Appeal from the Baltimore City Court; Moser, J.
Delaplaine, Collins, Henderson and Hammond, JJ. Delaplaine, J., delivered the opinion of the Court.
This proceeding arose from an application filed with the Board of Liquor License Commissioners for Baltimore City by H. Gloria Carter, operator of Carter's Tavern at 1000 Payson Street in Baltimore, for a renewal of her Class D beer, wine and liquor license with special amusement license for the year beginning May 1, 1953.
Under the State Alcoholic Beverages Act, Code 1951, Art. 2B, sec. 65, the holder of an expiring license is required to file an application for the renewal of such license with the official authorized to approve the same not less than 30 days nor more than 60 days before the first day of May in each year. Upon the filing of the application and the payment of the annual fee, the holder is entitled to a new license for another year; provided, however, that if a protest signed by not less than ten residents or real estate owners of the precinct or voting district in which the licensed place of business is located is filed against the granting of such new license at least 30 days before the expiration of the license, no license by way of renewal shall be approved without a hearing before such official.
The Board of Liquor License Commissioners for Baltimore City received a protest against the granting of a renewal of Mrs. Carter's license, and the Board set the protest for a public hearing on April 13, 1953.
Six protestants appeared at the hearing. The applicant did not appear, but her husband appeared in her behalf. No complaint was made against the manner in which the tavern had been operated. The protestants based their protest upon Section 57(d) of the Alcoholic Beverages Act, which provided, prior to June 1, 1953, as follows:
"In Baltimore City if it shall appear that more than fifty per centum in numbers of the owners of real or leasehold property situated within two hundred feet of the place of business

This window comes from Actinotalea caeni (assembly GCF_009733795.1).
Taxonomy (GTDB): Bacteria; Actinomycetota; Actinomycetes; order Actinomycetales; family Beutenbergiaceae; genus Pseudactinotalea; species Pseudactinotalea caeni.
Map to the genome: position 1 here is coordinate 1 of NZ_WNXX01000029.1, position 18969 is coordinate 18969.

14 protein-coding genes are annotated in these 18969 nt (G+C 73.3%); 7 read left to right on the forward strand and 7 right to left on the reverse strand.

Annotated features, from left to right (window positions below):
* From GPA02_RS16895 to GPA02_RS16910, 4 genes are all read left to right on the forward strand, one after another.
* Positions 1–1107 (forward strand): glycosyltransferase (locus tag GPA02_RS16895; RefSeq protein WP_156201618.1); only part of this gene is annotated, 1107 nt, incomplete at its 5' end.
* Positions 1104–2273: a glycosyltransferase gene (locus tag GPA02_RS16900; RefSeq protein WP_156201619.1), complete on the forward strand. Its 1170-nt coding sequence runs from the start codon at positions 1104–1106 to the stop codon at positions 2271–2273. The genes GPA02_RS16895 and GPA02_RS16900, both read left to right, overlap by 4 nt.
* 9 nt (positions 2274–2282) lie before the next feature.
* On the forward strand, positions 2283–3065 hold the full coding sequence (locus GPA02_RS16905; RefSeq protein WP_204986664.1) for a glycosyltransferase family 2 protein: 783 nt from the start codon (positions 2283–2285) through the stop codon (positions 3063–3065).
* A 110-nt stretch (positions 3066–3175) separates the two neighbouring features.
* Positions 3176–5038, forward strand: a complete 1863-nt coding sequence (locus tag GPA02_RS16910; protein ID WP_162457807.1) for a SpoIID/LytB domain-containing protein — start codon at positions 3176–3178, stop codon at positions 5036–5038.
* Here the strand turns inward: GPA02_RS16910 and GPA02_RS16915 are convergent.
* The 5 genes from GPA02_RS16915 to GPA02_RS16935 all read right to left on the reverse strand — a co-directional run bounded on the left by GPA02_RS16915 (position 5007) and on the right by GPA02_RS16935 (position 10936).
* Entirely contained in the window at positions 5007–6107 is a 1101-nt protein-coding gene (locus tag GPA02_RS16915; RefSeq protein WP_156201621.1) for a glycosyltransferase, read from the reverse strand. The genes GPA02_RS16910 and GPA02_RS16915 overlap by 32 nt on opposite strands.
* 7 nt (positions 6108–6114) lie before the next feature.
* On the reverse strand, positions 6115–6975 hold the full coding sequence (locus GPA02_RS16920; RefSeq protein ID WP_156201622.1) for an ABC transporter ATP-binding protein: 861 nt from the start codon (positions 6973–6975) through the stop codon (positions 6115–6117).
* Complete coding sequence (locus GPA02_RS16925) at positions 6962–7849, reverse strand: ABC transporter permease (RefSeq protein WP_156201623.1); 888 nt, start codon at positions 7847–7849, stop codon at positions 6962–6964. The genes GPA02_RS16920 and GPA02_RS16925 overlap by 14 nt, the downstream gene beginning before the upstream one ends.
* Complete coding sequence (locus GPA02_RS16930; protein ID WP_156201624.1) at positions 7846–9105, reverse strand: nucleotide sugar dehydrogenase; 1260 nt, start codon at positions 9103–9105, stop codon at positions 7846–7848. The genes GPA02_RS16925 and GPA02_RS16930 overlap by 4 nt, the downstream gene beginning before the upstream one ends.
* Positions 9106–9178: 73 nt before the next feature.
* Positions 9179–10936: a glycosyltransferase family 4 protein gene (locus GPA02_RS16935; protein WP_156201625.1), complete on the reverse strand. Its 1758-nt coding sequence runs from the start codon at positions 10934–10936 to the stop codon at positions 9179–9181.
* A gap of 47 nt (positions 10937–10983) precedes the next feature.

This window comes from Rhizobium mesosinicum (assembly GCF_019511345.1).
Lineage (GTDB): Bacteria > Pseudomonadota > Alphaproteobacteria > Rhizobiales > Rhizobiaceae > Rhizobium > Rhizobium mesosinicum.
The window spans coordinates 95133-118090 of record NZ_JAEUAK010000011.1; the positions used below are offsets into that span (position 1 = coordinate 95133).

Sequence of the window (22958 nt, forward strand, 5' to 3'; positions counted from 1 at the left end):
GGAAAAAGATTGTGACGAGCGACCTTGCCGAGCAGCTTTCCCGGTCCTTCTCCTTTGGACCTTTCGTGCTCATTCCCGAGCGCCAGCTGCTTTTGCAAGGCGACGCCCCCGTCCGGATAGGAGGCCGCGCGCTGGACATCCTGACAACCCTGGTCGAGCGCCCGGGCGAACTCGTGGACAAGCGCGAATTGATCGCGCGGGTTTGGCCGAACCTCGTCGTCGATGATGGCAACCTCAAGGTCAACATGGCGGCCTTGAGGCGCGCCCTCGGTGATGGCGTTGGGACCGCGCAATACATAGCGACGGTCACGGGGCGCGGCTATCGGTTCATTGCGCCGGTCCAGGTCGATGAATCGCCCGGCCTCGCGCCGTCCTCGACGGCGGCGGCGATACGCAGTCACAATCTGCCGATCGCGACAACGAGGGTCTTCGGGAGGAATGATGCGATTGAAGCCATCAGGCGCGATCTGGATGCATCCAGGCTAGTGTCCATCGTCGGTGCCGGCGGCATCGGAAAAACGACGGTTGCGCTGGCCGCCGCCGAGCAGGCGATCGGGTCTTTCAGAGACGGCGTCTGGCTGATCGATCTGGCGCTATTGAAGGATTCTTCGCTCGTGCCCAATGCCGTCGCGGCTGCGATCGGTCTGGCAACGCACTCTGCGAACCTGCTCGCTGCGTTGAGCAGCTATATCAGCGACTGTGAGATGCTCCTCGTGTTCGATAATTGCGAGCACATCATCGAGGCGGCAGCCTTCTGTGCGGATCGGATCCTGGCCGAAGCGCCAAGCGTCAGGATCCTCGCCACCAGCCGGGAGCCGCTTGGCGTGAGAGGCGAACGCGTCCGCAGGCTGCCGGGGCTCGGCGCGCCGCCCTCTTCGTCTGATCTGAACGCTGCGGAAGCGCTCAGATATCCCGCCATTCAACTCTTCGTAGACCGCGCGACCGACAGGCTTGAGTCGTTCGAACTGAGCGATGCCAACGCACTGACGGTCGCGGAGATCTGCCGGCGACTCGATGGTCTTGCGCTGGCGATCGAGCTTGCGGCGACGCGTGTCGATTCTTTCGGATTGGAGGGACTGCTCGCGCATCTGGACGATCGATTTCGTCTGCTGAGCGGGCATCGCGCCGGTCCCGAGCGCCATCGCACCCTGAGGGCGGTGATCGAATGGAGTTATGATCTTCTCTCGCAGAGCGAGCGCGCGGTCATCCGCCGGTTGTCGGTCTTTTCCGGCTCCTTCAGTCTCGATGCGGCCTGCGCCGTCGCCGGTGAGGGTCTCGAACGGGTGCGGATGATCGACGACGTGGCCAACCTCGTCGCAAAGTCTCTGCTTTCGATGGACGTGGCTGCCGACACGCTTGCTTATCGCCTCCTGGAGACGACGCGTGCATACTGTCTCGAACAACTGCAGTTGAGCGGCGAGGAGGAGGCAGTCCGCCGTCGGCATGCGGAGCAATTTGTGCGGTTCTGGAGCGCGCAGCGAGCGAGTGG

for which application is made are opposed to the granting of the license, then the application shall not be approved, and the license applied for shall be refused."
The attorney for the applicant questioned the validity of some of the affidavits of the protestants. He recalled that there had been a protest against the renewal of Mrs. Carter's license in 1952, and it was discovered that some of the affidavits were not proper, because the protestants did not appear before a notary public, and the Board thereupon found that less than 50 per cent of the property holders had duly protested.
The attorney for the protestants, while admitting that some mistakes had been made in 1952, told the Board: "We have combed these petitions and affidavits very thoroughly and have weeded out all of those who do not have full title. * * * The errors last year were not intentional, and we have tried to comply with the letter and the spirit of the law."
The protestants, after showing by the records of the Bureau of Plans and Surveys of the Department of Public Works of Baltimore that there were 61 property owners within a radius of 200 feet of Carter's Tavern, presented the affidavits of 38 of them who were opposed to the renewal of the license. Since it appeared that over 62 per cent of the owners of real or leasehold property situated within 200 feet of the tavern were opposed to the renewal of the license, the Board disapproved the application and refused to grant the license.
After the hearing an attorney for the applicant contended that the Board had not been properly construing the words "owners of real or leasehold property" in Section 57(d) in determining the number of property owners opposed to the granting of a license. He argued that such owners should include not only the leaseholders under 99-year leases, but also the holders of the ground rents ...